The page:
The article “The Mother Cuisine: A taste of Persia’s ancient—and influential—cooking” was written by Sarah Kagan for the epicurious.com venue. For readers further interested in this topic may wish to also consult the following resources:
- Nidhi Subbaraman: Early humans in Iran were growing wheat 12,000 years ago
- Brief Notes on Spoons and Forks in Greco-Roman and Ancient Iranian Civilizations
- Iran’s Favorite Dish: the Chelo Kebab
- Notes on Iranian Cuisine
- A Short History of the Iranian Nān (Bread)
- World’s earliest known Wine
- The Mughal Emperor who Loved Melons
- Persian Connections to India’s Samosa
Kiondly note that none of the images and accompanying descriptions printed below appear in the original article written by Sarah Kagan for the epicurious.com venue.
Iran is such a hot-button issue these days that it can be hard to look at the country outside of the geopolitical context. But no one interested in food can afford to ignore what is one of the world’s most important and influential cuisines.
Originally discovered at a Neolithic village site in Iran, this jar was one of six vessels containing the remains of 7,000-year-old wine (Source: Archaeology.org and The University of Pennsylvania Museum). As noted by Amy Ellsworth of the University of Pennsylvania Museum page (July 18, 2012): “The practice of wine-making or viniculture can be traced back to the Neolithic period, 7,000 years ago when the first Eurasian grape vines were domesticated for this purpose. This “Wine Jar” was found at Hasanlu in Hajji Firuz, Iran. It has been reconstructed from multiple fragments. The jar is one of a series of jars found sunken into the floor along an interior wall of a “kitchen” in a well-preserved Neolithic house at HF Tepe in North West Iran. The jar had a capacity of approximately 9 liters (2.5 gallons). It is the oldest known wine storage container in the world. Analyses of the two jars in the Penn Museum showed that they had contained a resinated wine or “retsina,” i.e., with terebinth tree or pine resin added as a preservative and medical agent. There was a red to go with the white wine, based on the colors of the residues.”
Iranian cooking is heir to no less than two and a half thousand years of saffron- and rosewater-scented history. The foods of the courts of ancient Persia (as Iran was called until the 1930s) included perfumed stews flavored with cinnamon, mint, and pomegranates; elaborate stuffed fruits and vegetables; and tender roasted meats — dishes that have influenced the cooking of countries as far-flung as India and Morocco. In many ways, Persian food is the original mother cuisine.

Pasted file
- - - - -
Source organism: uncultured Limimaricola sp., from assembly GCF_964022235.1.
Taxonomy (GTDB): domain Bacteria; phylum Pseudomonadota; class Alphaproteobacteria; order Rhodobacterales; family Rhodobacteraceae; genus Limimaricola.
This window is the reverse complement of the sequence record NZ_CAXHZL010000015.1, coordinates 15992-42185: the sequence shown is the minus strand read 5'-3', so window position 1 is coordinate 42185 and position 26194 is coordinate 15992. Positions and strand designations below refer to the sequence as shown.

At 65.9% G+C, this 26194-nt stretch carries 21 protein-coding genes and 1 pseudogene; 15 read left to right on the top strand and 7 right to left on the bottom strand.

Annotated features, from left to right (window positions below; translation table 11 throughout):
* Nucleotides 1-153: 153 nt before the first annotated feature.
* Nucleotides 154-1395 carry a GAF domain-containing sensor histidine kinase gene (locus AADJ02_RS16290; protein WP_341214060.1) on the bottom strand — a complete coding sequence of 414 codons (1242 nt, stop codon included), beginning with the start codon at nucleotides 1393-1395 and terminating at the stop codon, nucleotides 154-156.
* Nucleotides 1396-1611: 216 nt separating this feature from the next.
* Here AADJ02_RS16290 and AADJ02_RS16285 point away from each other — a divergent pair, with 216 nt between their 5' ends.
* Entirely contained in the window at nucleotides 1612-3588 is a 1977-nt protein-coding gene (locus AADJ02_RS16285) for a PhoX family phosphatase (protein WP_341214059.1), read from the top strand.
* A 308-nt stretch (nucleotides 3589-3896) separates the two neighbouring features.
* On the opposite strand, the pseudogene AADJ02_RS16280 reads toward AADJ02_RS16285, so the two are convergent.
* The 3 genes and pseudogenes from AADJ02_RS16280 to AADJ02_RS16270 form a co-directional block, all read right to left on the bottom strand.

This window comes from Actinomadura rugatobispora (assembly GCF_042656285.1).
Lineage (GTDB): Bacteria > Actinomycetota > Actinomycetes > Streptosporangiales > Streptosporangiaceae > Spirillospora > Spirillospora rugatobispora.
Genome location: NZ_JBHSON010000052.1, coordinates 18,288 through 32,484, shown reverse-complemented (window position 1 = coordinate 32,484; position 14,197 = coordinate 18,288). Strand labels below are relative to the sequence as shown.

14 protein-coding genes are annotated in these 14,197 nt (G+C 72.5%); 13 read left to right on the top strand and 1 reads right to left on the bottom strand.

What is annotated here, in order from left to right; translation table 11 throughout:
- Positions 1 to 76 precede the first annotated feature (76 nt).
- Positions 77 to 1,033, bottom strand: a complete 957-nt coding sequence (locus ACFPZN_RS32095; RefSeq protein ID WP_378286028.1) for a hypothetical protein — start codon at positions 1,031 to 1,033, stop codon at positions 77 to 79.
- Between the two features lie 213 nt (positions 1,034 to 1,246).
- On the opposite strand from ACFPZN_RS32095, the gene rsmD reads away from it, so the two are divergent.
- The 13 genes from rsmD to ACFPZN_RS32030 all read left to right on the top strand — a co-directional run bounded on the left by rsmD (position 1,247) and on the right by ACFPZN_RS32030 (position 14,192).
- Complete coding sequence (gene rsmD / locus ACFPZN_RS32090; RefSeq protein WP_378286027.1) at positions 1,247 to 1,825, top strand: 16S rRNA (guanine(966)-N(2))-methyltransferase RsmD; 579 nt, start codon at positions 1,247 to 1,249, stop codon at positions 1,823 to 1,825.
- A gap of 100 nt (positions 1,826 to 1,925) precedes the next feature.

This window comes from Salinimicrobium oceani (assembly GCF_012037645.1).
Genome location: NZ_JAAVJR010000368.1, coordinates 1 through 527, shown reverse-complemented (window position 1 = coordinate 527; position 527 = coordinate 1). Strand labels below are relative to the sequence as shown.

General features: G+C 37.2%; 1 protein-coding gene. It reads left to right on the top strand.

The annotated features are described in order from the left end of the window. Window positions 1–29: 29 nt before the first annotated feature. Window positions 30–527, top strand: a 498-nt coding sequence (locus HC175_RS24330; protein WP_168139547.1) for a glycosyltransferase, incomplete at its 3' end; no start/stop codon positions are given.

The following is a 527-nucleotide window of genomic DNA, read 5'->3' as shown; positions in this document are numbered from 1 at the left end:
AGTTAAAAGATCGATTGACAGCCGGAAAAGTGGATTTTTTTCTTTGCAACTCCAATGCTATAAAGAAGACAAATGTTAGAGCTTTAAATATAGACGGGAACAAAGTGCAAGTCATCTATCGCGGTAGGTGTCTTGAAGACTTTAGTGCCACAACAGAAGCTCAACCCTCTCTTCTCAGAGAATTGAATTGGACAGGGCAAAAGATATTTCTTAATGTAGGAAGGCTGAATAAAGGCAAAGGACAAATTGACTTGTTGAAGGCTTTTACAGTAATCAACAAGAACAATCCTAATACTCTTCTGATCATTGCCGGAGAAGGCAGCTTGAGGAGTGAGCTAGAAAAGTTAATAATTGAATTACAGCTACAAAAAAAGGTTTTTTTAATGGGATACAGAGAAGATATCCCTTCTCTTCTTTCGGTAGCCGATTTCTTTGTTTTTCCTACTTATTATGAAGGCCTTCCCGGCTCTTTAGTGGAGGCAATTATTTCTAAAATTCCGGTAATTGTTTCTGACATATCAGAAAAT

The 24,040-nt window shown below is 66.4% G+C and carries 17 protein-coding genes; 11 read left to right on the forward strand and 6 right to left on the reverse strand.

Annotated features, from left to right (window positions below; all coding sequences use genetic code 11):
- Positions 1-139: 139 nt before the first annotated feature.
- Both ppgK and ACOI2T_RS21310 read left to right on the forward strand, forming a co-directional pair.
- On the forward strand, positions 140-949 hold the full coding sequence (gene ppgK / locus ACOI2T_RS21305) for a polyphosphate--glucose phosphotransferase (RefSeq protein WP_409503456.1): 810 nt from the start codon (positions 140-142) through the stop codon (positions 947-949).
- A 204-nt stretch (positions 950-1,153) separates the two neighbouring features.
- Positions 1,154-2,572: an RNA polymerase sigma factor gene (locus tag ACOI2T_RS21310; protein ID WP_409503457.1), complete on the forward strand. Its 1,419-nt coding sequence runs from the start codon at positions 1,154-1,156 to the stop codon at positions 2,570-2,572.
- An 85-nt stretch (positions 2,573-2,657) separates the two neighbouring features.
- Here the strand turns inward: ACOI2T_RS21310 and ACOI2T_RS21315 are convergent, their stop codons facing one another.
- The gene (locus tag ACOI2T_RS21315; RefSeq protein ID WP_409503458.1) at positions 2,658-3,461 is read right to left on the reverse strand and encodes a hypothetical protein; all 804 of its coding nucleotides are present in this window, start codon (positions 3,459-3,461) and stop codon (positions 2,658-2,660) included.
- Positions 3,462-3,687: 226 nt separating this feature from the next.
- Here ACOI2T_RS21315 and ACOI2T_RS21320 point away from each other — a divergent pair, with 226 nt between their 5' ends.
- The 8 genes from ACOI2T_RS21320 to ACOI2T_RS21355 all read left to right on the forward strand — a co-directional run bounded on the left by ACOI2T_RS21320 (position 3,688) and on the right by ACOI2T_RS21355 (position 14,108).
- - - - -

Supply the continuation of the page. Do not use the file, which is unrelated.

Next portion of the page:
The diversity of Persian cuisine as displayed in the Ariana restaurant in London, England (Picture Source: Ariana Restaurant).
Legacy of Empire
The history of Iranian cooking goes back to the sixth century B.C., when Cyrus the Great, the leader of a tribe called the Pars (Persians), created an empire that eventually stretched from India to Egypt and parts of Greece.
Achaemenid silver spoon with a curved swan’s head handle discovered at Pasargadae (mid-500s century BCE) (Source: David Stronach & Hilary Gopnik, Encyclopedia Iranica).
This vast, unified territory became a conduit of culture and cuisine, and native Persian ingredients such as saffron and rose water were spread throughout the empire.
Iranian bronze forks dated from the 8th – 9th centuries CE (post-Sassanian era) housed at the Louvre Museum in Paris (inventory MAO 421-422-431) (Source: Public Domain, photographed by Marie-Lan Nguyen).
The Persians also traded with the kingdoms of the Far East: Caravans traveling along the Silk Road from China to present-day Syria brought citrus fruits, eggplants, and rice from Asia to the Middle East and the Mediterranean.
A vegetarian delight: the Dolmeh Kadoo (stuffed squash in the Persian style) (Picture Source: My Persian Kitchen).
The Persian empire eventually fell to Alexander and later to the Arabs (who converted the Persians to Islam), but each successive wave of rulers proved fond of the Persians’ flavorful cooking. The Arabs even brought Persia’s distinctive sweet-and-sour flavors to North Africa, and in the Middle Ages, exotic Persian techniques such as gilding (painting foods with elaborate gold or silver leaf) traveled to Europe via the Crusades, becoming all the rage at regal banquets.
From the 11th to 15th centuries A.D., Persian culture flourished despite Turkish and Mongol rule. This era saw a flowering of native poetry and art, and its rarified cooking, with rich sauces and pilafs strewn with nuts and dried fruit, became the foundation of the Moghul cuisine of northern India.
Contemporary Persian cooking wears its heritage on its sleeve. Rice has a place of honor, prepared with a prized, golden crust formed from clarified butter, saffron, and yogurt.
The Tahdig delicacy crust shaped around the rice in the form of a cake (Picture Source: YumSugar). There are in fact a large varieties of the Tahdig.
Lamb and chicken are marinated and grilled as kebabs, or mixed into stews called khoreshes with fruit and sour ingredients such as lime juice.
A serving of Čelow-kabāb-e kūbīda (Picture Source: Akbar Joojeh Restaurant, Thornhill, Ontario).
Cinnamon, cardamom, and other spices are used in great abundance, along with a multitude of fresh herbs, and pickles and flatbreads are served at every meal.
A bowl of Ash-e Anar known for its unique taste made with pomegranates (Picture Source: Public Domain).
Desserts feature rose water and pistachios, and refreshing drinks called sharbats are made from diluted fruit and herb syrups.
A sample of a wide range of Persian delicacies and desserts (Picture source: cestsibonbakery.com).
Though largely unknown in the U.S., Persian food is perfect for American palates primed by its Middle Eastern and Indian cousins.
Sabzi-polo Mahi (vegetable-seasoned rice and north-Iranian style fish filet) (Picture Source: Phancouver).